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Here you can find answers to frequently asked questions about the Society for Civil Rights (GFF). If you are looking for further answers, please feel free to contact us!
What is strategic litigation and what makes it “strategic”?

Strategic litigation involves lawsuits or legal proceedings aimed at clarifying a fundamental issue that goes beyond the individual case. The long-term goal determines the selection of suitable cases, appropriate legal steps and the individual steps in the specific lawsuit or legal proceeding. Long-term goals may also be pursued through several or additional proceedings building upon each other.

Strategic litigation generates synergies through trust-based cooperation with committed plaintiffs, established NGOs and activists in Germany, Europe and worldwide. The lawsuits are accompanied by targeted public relations work that raises awareness of the underlying fundamental rights issues and facilitates discourse.

How does the GFF select its cases? Which rights does the GFF fight for?

The GFF goes to court in order to achieve landmarks judgments which strengthen fundamental and human rights. However, as a relatively young organisation, we cannot take on all cases that people make us aware of. We focus our resources on four key areas of our work:

A vibrant democracy: We stand with those who fill our democracy with life: journalists and whistleblowers, individuals and organisations working to strengthen democracy, scientists and artists. When the government systematically violates their civil liberties or unlawfully restricts their freedom of action, we oppose it with strategic litigation and legal interventions. A resilient, vibrant democracy needs individuals and groups that dedicate themselves to democratic values.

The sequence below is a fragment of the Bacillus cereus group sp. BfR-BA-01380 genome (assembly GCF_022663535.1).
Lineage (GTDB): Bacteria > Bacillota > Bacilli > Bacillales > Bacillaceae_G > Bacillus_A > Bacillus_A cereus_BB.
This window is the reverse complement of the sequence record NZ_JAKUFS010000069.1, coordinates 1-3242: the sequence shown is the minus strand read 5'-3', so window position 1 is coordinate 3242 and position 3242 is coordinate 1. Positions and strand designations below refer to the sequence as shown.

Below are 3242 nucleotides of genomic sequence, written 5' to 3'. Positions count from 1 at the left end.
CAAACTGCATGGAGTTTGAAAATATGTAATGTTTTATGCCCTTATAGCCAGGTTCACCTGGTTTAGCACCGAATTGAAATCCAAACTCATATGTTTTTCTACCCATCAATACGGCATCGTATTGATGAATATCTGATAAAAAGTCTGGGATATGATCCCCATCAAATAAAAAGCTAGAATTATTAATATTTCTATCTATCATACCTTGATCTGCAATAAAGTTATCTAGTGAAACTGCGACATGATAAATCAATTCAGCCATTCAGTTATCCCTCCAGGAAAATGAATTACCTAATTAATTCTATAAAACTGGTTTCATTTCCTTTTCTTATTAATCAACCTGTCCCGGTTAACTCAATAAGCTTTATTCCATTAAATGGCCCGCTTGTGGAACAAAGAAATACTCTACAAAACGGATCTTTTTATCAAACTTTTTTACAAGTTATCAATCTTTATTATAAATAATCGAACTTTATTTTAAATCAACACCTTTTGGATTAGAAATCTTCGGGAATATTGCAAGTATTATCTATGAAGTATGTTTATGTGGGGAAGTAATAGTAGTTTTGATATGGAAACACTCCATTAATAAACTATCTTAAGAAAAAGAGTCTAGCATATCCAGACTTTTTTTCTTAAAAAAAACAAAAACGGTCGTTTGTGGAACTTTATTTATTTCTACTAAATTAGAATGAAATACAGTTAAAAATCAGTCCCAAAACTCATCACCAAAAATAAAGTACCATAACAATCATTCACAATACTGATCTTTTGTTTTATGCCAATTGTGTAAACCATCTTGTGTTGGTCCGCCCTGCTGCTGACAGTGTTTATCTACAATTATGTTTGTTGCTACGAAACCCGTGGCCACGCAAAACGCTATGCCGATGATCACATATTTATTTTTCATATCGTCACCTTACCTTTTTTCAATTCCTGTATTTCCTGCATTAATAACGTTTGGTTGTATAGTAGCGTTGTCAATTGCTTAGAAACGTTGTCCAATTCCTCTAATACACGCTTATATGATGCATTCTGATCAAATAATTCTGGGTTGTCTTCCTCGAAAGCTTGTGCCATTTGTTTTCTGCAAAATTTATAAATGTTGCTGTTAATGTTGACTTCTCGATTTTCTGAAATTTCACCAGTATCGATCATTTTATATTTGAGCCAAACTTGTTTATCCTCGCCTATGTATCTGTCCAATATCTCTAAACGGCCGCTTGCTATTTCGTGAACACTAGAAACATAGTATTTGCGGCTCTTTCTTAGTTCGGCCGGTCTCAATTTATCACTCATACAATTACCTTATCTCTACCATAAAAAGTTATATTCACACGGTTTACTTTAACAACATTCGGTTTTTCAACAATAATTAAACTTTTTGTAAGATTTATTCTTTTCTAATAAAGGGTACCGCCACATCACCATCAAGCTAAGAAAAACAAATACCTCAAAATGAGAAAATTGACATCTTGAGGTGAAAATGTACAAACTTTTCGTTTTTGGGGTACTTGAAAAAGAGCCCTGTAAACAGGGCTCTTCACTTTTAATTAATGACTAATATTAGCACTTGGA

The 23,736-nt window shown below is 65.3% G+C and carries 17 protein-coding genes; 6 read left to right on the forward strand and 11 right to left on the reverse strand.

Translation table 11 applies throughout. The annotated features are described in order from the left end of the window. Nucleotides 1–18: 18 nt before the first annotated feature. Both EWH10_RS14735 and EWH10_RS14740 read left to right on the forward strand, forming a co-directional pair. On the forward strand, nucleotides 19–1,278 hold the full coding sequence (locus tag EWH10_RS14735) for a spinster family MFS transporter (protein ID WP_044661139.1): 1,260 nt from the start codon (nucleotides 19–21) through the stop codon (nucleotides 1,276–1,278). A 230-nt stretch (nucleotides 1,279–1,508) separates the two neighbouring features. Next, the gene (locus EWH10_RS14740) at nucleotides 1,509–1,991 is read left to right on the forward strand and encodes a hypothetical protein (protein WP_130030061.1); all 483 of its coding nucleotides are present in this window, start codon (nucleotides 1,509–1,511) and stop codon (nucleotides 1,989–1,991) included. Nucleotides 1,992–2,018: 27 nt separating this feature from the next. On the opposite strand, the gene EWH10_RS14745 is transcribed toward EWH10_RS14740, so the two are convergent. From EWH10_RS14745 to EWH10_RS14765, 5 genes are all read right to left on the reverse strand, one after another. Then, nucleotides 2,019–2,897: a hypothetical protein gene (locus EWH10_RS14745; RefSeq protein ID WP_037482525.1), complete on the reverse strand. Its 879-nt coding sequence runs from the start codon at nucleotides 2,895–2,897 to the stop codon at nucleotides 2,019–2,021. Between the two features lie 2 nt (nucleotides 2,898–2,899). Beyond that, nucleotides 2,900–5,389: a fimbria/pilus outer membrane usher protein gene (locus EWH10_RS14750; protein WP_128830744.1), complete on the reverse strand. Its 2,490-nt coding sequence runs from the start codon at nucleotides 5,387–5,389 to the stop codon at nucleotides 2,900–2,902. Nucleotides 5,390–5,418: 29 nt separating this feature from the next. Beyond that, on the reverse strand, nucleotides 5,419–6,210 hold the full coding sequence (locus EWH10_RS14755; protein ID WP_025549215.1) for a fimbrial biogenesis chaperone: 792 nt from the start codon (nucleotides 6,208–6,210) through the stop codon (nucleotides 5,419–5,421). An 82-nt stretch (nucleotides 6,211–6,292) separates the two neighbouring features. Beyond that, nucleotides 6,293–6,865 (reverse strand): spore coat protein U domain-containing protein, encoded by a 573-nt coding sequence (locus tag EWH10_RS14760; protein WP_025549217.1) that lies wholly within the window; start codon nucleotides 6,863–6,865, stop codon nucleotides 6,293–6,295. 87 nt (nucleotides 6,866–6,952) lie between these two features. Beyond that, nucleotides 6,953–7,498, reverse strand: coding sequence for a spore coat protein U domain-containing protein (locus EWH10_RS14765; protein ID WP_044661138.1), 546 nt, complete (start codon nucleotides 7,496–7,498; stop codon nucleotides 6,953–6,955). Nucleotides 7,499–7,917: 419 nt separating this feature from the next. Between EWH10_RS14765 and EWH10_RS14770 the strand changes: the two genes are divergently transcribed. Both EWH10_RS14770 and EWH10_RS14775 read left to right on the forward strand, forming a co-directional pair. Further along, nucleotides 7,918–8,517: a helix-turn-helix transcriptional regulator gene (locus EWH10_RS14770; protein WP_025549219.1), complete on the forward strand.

Freedom in the digital age: We oppose any move to put the population under general suspicion or to impose complete surveillance. If the government or companies interfere disproportionately with our privacy, we will take legal action. Democracy needs safe spaces in which people can develop freely and unobserved.

Equal rights for all people: All people have a right to live free from discrimination. We take action against laws, public authorities and companies that discriminate, exclude or stigmatise. Jointly with civil society organisations and activists we fight for precedents to establish justice for all.

Social participation: All people have a right to an adequate standard of living, housing and health care. Without social participation, freedom is not worth much and a life in dignity is not possible. Our goal: landmark judgments that transform the welfare state imperative into individual and enforceable rights - and enable all people to participate in society.